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Thursday, December 30, 2010

2011 - Bring It!

Welcome to the cusp of another New Year! Do you have plans for ringing in 2011? Family, personal or cultural traditions? When I was growing up, just a few suburbs away, in the 1970s, New Year's Eve generally meant frozen pizzas and egg rolls consumed (after cooking them, of course) in front of the TV. Guy Lombardo, Dick Clark, waiting for the Times Square ball to drop and then waiting another hour for local coverage to count down the new year. Not terribly exciting but that's what we had. In young adulthood, New Year's Eve became a glamorous, party night, an excuse to buy a new outfit and brave the wind chill for a night of dancing and merrymaking. A few years after that, I began singing with a number of pop bands in the area, so NYE became a working night, typically the longest of the year but also the most lucrative. I recall one particularly prosperous evening when 5 hours of singing netted me enough for a trip to London - wow.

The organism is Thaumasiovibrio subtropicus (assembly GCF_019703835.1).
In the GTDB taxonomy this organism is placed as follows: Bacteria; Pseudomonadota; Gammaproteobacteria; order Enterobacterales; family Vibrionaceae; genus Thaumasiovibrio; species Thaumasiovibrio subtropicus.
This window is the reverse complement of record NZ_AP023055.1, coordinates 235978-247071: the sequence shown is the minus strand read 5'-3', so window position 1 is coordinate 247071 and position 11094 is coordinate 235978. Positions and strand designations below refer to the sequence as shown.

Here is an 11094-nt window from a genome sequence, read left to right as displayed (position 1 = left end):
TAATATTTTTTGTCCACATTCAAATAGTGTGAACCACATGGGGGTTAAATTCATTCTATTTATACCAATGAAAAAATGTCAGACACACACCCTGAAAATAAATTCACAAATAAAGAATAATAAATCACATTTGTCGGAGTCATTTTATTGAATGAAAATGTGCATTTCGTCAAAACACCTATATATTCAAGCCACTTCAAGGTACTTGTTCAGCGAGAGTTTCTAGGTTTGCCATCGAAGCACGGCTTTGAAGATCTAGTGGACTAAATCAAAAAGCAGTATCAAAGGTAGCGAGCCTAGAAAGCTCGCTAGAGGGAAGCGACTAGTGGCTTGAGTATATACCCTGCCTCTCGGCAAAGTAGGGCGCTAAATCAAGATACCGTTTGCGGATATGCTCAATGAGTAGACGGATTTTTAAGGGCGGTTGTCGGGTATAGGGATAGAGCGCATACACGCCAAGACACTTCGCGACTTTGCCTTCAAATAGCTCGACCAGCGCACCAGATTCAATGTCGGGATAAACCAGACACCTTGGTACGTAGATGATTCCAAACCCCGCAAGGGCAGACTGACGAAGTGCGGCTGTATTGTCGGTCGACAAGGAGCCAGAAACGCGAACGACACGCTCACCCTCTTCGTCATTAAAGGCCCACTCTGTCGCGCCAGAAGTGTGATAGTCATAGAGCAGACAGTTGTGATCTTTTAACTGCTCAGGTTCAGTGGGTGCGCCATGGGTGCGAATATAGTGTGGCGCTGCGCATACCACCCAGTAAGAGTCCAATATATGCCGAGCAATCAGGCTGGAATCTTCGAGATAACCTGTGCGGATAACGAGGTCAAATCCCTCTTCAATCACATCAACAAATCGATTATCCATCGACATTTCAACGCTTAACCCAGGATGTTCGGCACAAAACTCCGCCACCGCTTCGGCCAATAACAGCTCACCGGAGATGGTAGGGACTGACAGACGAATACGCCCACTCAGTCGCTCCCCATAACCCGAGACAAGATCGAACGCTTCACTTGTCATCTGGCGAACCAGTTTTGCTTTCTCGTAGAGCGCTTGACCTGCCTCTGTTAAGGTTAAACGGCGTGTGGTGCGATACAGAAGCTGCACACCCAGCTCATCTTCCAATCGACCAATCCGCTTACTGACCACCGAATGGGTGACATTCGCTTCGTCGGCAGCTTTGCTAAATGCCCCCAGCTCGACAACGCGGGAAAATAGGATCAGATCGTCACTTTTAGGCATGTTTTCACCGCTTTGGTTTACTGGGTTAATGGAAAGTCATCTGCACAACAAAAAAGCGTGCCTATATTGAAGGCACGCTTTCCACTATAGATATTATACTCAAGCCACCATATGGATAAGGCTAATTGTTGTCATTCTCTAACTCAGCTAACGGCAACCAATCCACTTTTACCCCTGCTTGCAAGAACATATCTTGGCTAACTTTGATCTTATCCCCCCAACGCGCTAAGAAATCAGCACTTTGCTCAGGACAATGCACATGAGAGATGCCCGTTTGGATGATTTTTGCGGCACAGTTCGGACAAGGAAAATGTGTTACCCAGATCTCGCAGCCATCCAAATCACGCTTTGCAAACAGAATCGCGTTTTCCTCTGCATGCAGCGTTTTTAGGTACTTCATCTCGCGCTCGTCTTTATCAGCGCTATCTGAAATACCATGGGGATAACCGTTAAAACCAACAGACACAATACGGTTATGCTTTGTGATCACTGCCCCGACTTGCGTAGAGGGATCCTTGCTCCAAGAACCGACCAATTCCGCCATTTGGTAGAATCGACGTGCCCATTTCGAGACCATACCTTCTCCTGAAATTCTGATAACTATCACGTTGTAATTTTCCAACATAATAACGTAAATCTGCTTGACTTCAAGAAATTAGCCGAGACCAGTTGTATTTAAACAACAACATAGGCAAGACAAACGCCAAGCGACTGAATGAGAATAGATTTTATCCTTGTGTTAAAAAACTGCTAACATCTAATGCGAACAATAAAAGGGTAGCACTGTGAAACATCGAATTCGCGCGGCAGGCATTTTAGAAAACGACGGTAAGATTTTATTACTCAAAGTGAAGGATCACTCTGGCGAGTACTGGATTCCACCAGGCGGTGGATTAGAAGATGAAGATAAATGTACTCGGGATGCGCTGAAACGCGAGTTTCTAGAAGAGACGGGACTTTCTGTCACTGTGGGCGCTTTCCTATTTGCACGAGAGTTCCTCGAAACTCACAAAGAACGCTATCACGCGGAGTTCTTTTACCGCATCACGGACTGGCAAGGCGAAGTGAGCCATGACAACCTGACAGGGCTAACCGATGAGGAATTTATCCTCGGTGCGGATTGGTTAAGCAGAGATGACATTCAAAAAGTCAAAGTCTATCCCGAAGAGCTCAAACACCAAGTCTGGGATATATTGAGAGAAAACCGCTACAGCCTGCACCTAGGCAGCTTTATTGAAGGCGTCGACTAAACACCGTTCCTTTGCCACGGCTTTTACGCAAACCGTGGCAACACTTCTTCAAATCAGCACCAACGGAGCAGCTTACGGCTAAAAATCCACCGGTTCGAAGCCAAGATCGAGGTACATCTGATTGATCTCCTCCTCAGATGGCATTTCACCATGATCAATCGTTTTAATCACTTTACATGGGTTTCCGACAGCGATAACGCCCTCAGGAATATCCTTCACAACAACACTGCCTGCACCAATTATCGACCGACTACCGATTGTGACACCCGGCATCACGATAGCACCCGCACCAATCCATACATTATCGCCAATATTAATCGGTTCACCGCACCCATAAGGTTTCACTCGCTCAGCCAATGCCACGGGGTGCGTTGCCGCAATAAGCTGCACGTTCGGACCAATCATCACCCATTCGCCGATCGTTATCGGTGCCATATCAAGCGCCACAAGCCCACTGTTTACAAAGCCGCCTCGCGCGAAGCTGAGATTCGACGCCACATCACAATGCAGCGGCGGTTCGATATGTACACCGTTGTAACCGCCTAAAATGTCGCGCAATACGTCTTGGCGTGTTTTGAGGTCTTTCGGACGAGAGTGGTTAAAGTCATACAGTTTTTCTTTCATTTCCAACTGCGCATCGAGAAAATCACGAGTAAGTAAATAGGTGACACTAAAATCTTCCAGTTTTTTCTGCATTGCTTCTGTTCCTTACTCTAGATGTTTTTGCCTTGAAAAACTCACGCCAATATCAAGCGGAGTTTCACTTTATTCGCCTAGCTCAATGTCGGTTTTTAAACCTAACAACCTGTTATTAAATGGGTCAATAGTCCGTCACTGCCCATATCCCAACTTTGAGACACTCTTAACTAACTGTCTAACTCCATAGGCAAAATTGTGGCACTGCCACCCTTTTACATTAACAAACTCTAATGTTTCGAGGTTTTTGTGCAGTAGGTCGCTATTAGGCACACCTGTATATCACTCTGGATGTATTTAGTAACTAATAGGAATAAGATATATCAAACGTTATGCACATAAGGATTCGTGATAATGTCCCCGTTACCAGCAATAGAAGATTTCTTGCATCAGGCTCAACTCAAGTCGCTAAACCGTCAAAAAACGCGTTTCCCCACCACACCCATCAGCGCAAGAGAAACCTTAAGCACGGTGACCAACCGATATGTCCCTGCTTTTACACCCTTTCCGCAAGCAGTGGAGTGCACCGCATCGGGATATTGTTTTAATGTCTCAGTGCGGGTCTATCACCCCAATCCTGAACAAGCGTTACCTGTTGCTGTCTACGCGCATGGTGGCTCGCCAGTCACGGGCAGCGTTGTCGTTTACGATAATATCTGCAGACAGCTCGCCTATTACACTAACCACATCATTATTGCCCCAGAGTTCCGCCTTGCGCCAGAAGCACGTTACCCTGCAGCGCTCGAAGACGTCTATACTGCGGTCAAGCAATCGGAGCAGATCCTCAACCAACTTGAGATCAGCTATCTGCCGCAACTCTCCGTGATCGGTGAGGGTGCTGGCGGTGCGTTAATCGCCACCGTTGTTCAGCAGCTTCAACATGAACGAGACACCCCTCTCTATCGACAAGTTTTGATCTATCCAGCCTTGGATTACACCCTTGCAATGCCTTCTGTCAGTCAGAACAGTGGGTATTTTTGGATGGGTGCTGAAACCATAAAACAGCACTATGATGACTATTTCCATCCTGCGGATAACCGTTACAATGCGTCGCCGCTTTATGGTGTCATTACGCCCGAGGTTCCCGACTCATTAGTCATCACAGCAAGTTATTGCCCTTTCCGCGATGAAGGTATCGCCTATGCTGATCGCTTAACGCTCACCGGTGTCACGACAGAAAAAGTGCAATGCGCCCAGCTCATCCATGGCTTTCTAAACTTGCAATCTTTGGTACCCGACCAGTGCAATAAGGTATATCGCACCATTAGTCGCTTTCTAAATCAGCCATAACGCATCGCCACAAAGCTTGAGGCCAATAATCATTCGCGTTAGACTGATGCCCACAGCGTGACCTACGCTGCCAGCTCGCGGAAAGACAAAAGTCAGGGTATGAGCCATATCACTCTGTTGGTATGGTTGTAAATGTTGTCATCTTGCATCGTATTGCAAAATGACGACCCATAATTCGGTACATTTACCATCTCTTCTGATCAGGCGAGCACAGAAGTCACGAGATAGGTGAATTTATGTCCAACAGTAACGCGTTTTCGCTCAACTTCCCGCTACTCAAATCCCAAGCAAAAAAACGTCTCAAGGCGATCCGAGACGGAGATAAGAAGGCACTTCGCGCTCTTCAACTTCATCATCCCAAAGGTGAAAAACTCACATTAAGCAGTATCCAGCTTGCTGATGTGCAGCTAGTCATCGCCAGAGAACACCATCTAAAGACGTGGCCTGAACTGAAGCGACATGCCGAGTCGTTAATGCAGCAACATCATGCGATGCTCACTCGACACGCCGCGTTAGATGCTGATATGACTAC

Now, well, to be honest, I'm singing at my church on New Year's Eve and may have a quiet dinner with my aging parents. Children will be waiting breathlessly for Ryan Seacrest and Train to ring in the new year in New York - although I like Train a lot so I might wait up for that, too, if I can stand listening to Ke$ha. :') Dick Clark remains on the scene but debilitated by poor health. Guy Lombardo passed away 23 years ago but someone, somewhere, will be singing "Auld Lang Syne" on New Year's Eve, particularly in the United Kingdom. I'm certain frozen egg rolls will be enjoyed by millions and many a young woman will pull on a party dress to sing and dance. So New Year's traditions stay the same, we are the ones who change, perhaps.